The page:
Central Florida's Independent Jewish Voice

Putting the J in Majorca: Finding my purpose in the Spanish Jewish community

For millennia, the Jewish people have overcome darkness. We have prevailed against those who sought to destroy us in each generation, by carrying our beliefs, traditions, culture, and most importantly our strong sense of peoplehood forward. Chanukah, the festival of lights, is a reminder that each one of us can carry the torch and lead our communities out of darkness. And this flame can continue to glow when we are connected and dare to share the beauty of our people with the world around us.

Early on in life, I had the unique opportunity to live and learn in Israel, embarking on a Masa journey with Young Judea Year Course. There, I strengthened my relationship with Israel and the Jewish people. From learning Hebrew and being able to communicate with my Israeli grandparents to training with the Israeli Air Force for a week to living in a religious kibbutz, it was the best year of my life. As I witnessed Jews from around the world come together in Israel, it opened my eyes to the value of our Jewish family—for myself, my friends, and the global community.

After returning to the States and graduating college, I had a few stints in Miami and New York but was starting to feel in need of a change. I was missing that same sense of fulfillment that I experienced in Israel. But it wasn’t until I moved to Majorca five years ago that I found my purpose in the Jewish community.

I moved to Majorca thinking I would never meet another Jewish person there. I was quickly proven wrong when I found out about a volunteer-led synagogue with a small group of followers on the island. As I sat at one of the services, I learned that not everyone there was Jewish. There’s a group of people on the island known as Chuetas who identify as Catholic yet quietly preserve the light of a Jewish community nearly forgotten. The Chuetas are descendants of Majorca’s old Jewish community and feel connected to their Jewish ancestry to this day. This finding blew me away as I thought about how powerful Jewish history is: these people are lifting a nearly dissolved Jewish legacy from over 500 years ago!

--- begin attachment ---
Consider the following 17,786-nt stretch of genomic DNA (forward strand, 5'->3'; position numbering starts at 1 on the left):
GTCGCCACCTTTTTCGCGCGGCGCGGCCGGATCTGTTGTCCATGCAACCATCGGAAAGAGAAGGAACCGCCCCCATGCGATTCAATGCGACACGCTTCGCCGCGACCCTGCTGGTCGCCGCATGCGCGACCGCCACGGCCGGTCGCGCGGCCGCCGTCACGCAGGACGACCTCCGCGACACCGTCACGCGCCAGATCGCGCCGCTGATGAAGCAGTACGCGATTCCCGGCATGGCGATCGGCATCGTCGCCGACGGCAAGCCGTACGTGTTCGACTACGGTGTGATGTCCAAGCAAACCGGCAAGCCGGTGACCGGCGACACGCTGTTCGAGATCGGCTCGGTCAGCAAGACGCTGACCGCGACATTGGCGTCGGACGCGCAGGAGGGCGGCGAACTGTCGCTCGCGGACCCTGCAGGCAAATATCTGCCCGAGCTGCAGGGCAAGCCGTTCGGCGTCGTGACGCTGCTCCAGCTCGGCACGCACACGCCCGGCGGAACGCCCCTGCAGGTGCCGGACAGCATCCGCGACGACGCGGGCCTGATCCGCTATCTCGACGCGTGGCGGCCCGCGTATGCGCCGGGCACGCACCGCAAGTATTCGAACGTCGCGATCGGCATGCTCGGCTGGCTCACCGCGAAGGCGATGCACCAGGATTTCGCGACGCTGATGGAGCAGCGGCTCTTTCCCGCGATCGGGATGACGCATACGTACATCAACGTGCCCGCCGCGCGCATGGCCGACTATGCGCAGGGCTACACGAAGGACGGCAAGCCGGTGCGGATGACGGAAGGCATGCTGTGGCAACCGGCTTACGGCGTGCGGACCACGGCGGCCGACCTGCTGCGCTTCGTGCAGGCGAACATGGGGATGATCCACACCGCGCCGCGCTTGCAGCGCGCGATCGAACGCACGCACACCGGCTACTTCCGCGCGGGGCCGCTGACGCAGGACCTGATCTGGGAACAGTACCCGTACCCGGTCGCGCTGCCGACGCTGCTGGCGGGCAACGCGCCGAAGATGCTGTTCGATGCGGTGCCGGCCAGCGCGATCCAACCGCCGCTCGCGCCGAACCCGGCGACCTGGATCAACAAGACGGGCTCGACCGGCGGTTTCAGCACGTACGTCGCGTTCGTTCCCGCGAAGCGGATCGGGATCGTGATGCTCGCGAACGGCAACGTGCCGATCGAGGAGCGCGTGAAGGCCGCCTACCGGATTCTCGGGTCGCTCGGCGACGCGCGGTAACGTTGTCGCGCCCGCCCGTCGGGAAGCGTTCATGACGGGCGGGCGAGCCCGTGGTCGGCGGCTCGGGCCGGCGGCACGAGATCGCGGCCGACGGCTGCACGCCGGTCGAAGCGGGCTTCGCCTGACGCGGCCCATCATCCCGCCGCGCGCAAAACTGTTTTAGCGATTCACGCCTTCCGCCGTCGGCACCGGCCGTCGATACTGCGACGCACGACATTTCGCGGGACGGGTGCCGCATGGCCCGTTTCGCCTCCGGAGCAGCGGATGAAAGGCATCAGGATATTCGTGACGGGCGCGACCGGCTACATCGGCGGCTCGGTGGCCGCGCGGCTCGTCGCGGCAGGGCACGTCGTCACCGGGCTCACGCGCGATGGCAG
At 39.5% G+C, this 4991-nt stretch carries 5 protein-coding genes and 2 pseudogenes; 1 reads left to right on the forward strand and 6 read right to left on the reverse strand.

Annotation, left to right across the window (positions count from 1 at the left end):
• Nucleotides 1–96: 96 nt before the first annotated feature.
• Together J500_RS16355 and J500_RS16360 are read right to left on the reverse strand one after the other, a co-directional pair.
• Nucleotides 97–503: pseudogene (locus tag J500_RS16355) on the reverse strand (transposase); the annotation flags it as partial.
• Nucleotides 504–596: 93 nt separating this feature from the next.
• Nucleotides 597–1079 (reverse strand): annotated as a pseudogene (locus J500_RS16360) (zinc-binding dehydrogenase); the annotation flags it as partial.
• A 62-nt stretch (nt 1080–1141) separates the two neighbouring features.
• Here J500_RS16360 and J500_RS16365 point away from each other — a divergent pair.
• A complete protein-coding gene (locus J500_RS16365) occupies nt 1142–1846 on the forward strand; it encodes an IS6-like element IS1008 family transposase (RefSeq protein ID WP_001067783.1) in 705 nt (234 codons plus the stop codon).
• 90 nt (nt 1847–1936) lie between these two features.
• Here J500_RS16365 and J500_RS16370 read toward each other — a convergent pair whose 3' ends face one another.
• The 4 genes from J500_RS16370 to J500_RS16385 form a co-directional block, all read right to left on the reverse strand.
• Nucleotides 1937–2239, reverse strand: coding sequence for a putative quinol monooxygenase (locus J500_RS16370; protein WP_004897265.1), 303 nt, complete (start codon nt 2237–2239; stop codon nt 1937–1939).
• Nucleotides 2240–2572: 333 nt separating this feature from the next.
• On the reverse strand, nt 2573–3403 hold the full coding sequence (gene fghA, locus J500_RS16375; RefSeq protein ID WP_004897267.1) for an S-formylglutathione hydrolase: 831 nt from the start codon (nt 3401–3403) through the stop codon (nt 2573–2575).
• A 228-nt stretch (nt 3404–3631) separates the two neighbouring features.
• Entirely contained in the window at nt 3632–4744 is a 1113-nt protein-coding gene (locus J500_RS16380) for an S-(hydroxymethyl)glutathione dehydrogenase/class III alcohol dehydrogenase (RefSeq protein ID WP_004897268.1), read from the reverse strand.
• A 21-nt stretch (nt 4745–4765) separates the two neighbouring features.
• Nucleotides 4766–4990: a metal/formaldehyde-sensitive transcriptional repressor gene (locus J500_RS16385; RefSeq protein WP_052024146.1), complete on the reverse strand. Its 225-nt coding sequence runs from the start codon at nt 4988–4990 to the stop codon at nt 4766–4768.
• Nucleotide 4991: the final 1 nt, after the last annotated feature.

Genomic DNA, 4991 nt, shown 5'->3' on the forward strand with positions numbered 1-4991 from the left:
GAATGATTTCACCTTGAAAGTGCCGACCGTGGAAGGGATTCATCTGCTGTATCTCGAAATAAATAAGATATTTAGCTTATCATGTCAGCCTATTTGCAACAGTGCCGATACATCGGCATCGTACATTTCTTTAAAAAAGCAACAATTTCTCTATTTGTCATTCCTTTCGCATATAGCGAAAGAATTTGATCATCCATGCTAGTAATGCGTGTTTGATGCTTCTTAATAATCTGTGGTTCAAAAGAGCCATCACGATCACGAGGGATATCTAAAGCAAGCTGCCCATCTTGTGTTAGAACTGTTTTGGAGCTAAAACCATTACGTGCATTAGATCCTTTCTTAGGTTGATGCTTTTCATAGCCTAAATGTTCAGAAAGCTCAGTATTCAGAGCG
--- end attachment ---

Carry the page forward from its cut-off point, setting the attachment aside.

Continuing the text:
So, I became more involved, determined to instill the passion for and pride in Judaism I experienced in Israel on my Masa journey around the island. I started by hosting challah baking workshops and Purim parties, and from there, the excitement spread to others. Our numbers kept increasing, and we became a tighter knit community. In fact, we’re now up to 60-70 attendees at our Shabbat dinners.

Along with a Jewish tourism company called Jewish Majorca, my wife, Carla, and I started Limud Mallorca—a cultural association interested in sharing Jewish culture and history with anyone interested. We held a conference in May 2018 and expected around 20 or 30 people, but we ended up with over 85 attendees from around the world! Together, we were able to reignite the flames of Majorca’s Jewish community and unite the global Jewish community.

On Masa, I was fortunate to witness the beauty of Jewish life and the immense power of a connected community. And now, on the tiny island of Majorca, I hope to continue sharing that light with others, showing that anyone can come together and live in harmony. My experience in Majorca shows how the spirit of the Maccabees lives on in each one of us.

Dani Rotstein is a Masa alum and founder of Limud Mallorca and Jewish Majorca.


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